Our game designer, Tristan, came up with Patrons. Kapitans were discarded. There are now 3 Patrons in each district. Each Patron has a distinct effect depending on a player’s relationship with such. One Patron had an effect when Raising Funds, another one for CP cost (reduced or increased), and last one had an effect when doing Sortie (increases or decreases the amount of reputation gained). A player can decide to make a good relationship with one or more of these Patrons using the Gift action.


Red means “scandalous”

Everybody loves scandals… as long as you’re not implicated. Our political climate is rife with it, even during elections. I’ve heard in an interview with a local election campaign consultant that there’s this one politician who didn’t win but spent so much. He was running for Senator. When he was asked to compute his expenses divided by the votes he got, he spent around Php5000 per voter. The election campaign consultant then said “Imagine if he bought votes instead. That’s only Php500 per voter. He would have gotten ten times more votes.” Vote buying is a big scandal, but if you’re the one running the election, it could be very tempting.

Given such fact, the concept of Scandals is a vital mechanic in Party Animals. Of course the representation is rather simplified. Scandals in our game is just a number of scandalous acts that a candidate has done in a district. Actions like Bribe and Smear Campaign increases the Scandal Count. Other neutral actions like Campaign, Sortie, Gift can become scandalous (increases the Scandal Count) if a bigger amount of money was used to carry out such actions. If you didn’t know, COMELEC has a prescribed amount of election money to be spent. It differs per location and position. You can get sued if you’re found spending more.

At the start of the next turn, each “unchecked” Scandal are then “checked” if it is revealed or not. We are running a formula to this. If it gets revealed, the game imposes harsh penalties for the candidate on that district. The penalties are in the form of reduction of Patron relationship, Reputation and increased CP cost on the district. The higher the Scandal Count, the higher the probability of it getting revealed.

As simple as it looks, implementing Scandals gave us a lot of headache. There were a lot of design issues that we’ve encountered; there were some cases that we needed to consider. As of writing, I’m still working on the final touches of the mechanic.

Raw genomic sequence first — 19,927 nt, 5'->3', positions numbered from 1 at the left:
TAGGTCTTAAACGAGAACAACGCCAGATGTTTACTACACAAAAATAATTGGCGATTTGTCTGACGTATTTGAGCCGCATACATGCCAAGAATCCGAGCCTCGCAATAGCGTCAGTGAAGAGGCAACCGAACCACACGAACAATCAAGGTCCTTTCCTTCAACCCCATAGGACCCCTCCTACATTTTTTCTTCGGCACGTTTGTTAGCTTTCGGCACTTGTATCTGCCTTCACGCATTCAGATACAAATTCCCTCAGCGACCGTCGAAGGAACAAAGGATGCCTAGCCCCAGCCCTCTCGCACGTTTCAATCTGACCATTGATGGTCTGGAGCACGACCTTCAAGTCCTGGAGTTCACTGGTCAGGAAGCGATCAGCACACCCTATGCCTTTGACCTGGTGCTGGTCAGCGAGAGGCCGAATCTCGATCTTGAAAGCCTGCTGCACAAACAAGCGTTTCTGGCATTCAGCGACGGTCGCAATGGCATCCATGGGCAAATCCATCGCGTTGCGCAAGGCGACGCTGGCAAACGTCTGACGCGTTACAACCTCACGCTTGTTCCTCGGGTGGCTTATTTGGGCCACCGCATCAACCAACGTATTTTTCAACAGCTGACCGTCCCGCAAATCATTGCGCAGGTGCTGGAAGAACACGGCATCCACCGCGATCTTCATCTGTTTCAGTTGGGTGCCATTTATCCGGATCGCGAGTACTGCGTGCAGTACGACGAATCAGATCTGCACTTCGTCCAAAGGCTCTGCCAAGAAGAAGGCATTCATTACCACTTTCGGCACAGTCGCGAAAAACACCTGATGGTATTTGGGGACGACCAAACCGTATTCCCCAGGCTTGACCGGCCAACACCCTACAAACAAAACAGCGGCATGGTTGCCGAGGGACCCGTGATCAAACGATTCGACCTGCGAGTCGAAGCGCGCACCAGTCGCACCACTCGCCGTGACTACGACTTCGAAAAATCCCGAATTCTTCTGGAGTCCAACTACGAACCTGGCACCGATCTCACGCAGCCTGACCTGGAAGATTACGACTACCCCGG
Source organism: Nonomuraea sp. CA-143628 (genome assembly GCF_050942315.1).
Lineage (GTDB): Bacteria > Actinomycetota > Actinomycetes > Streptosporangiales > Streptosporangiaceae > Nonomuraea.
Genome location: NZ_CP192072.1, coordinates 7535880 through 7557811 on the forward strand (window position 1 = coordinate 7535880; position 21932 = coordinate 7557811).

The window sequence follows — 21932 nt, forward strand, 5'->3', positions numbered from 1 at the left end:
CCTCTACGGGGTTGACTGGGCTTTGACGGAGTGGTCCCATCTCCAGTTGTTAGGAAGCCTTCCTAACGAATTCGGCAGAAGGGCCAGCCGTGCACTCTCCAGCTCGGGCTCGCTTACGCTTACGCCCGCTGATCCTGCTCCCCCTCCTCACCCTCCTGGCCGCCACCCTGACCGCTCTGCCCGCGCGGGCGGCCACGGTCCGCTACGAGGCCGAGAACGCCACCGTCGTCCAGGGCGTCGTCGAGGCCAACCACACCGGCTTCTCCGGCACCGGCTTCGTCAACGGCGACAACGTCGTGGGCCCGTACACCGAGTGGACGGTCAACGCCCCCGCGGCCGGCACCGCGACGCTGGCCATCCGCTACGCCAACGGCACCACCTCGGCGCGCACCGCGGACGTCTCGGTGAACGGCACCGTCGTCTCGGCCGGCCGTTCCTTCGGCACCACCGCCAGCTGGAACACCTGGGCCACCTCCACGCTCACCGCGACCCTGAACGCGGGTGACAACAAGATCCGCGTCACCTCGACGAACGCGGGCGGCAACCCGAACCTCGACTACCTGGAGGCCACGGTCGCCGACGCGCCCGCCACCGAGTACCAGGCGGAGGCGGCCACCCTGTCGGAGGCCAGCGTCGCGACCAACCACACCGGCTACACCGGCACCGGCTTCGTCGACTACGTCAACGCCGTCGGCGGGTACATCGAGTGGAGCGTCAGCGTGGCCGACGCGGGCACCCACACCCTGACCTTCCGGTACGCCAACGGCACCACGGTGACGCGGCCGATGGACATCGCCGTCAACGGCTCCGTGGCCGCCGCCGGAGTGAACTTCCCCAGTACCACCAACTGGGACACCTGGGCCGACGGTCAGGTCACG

The Tip

As promised, the tip I’m sharing is about how do I start my coding momentum. It may not work for everybody but it certainly worked for me. Programmers are peculiar creatures. They need to be in a certain state so that they can work productively. But reaching that state is hard because programmers must be working to reach it. It’s kind of like an “almost” chicken-egg problem. Reach that state to get work done but work to reach that state.

As I ponder upon this, I thought about working out. People hate it. It’s tiring. The time used for it could have been used for something else. To make things worse, the main benefit of working out is kind of an abstract bullshit: health. Then I thought of myself. I go to a martial arts gym but how could I do it? I know I need to do it but what really gets me to go there and tire myself? The answer is really quite simple. “I packed up my gym stuff.” Packing up gym stuff is easy. It doesn’t take a lot of will. But it starts there. Next, I go out and commute to the gym. While I’m at a bus, it’s already hard for me turn back and change my mind.

Back to programming work, I can ask the same analogous question, “What’s the least and simplest thing that I can do to start coding?” My answer is “write one line of code”. It works for me like sorcery. It might be different for you, so go find yours.